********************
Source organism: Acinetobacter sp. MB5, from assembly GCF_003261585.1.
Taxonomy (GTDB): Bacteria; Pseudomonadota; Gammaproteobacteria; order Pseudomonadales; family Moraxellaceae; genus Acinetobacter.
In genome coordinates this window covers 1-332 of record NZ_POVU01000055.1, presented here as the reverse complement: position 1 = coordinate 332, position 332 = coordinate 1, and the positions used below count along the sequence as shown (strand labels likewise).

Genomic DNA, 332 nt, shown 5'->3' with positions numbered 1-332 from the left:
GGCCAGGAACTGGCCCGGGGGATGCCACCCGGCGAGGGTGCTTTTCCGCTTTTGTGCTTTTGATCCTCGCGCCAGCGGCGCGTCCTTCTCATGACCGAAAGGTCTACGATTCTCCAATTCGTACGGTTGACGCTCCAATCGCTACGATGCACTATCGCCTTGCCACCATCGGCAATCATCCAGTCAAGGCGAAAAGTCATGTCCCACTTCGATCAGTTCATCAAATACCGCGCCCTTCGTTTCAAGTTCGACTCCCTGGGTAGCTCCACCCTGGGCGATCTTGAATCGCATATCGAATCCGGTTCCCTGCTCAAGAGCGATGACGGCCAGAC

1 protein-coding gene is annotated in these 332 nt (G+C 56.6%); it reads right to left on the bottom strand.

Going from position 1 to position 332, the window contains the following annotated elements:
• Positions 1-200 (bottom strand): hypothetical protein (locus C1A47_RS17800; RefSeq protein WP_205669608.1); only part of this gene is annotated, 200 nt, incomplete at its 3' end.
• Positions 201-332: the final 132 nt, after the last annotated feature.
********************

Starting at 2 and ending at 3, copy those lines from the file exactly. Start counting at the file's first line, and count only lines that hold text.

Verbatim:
Taxonomy (GTDB): Bacteria; Pseudomonadota; Gammaproteobacteria; order Pseudomonadales; family Moraxellaceae; genus Acinetobacter.
In genome coordinates this window covers 1-332 of record NZ_POVU01000055.1, presented here as the reverse complement: position 1 = coordinate 332, position 332 = coordinate 1, and the positions used below count along the sequence as shown (strand labels likewise).